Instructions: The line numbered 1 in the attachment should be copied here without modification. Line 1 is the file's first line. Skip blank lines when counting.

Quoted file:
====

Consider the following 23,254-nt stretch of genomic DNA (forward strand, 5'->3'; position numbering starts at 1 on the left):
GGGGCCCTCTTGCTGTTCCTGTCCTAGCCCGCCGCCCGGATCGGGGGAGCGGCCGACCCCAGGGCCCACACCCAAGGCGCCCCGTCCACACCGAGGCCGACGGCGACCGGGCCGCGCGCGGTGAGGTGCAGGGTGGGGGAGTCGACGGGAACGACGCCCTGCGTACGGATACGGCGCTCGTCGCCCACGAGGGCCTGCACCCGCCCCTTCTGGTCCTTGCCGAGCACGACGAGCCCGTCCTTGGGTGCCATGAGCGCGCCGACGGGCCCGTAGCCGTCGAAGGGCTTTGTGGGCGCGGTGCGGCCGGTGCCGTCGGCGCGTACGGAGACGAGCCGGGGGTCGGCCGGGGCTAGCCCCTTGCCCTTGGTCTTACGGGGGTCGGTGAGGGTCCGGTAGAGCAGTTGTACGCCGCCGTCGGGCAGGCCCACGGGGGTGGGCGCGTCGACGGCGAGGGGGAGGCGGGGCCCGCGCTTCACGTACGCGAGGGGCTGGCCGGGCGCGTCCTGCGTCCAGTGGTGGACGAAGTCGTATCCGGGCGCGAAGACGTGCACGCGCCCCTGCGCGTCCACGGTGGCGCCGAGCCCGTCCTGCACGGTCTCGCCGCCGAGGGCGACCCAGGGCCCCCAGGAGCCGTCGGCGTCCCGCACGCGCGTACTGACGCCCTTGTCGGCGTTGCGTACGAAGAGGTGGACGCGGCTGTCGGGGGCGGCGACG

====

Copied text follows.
Consider the following 23,254-nt stretch of genomic DNA (forward strand, 5'->3'; position numbering starts at 1 on the left):